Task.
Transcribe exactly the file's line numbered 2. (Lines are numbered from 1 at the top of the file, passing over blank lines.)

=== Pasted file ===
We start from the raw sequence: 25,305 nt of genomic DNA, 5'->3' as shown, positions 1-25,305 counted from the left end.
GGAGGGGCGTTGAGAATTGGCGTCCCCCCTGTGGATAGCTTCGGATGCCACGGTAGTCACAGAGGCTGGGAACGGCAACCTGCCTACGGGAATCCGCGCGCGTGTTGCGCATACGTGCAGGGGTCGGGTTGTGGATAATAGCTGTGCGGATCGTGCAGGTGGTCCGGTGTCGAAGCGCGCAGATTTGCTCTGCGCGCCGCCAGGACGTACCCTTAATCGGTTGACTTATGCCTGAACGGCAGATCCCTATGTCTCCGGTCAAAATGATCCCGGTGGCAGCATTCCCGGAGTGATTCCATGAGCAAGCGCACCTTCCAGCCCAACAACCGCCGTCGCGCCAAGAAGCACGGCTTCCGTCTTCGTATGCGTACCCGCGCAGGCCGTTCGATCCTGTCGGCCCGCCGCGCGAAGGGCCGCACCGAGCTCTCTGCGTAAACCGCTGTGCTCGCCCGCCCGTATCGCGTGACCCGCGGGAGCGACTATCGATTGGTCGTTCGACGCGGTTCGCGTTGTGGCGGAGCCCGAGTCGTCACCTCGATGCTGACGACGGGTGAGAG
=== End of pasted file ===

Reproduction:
GGAGGGGCGTTGAGAATTGGCGTCCCCCCTGTGGATAGCTTCGGATGCCACGGTAGTCACAGAGGCTGGGAACGGCAACCTGCCTACGGGAATCCGCGCGCGTGTTGCGCATACGTGCAGGGGTCGGGTTGTGGATAATAGCTGTGCGGATCGTGCAGGTGGTCCGGTGTCGAAGCGCGCAGATTTGCTCTGCGCGCCGCCAGGACGTACCCTTAATCGGTTGACTTATGCCTGAACGGCAGATCCCTATGTCTCCGGTCAAAATGATCCCGGTGGCAGCATTCCCGGAGTGATTCCATGAGCAAGCGCACCTTCCAGCCCAACAACCGCCGTCGCGCCAAGAAGCACGGCTTCCGTCTTCGTATGCGTACCCGCGCAGGCCGTTCGATCCTGTCGGCCCGCCGCGCGAAGGGCCGCACCGAGCTCTCTGCGTAAACCGCTGTGCTCGCCCGCCCGTATCGCGTGACCCGCGGGAGCGACTATCGATTGGTCGTTCGACGCGGTTCGCGTTGTGGCGGAGCCCGAGTCGTCACCTCGATGCTGACGACGGGTGAGAG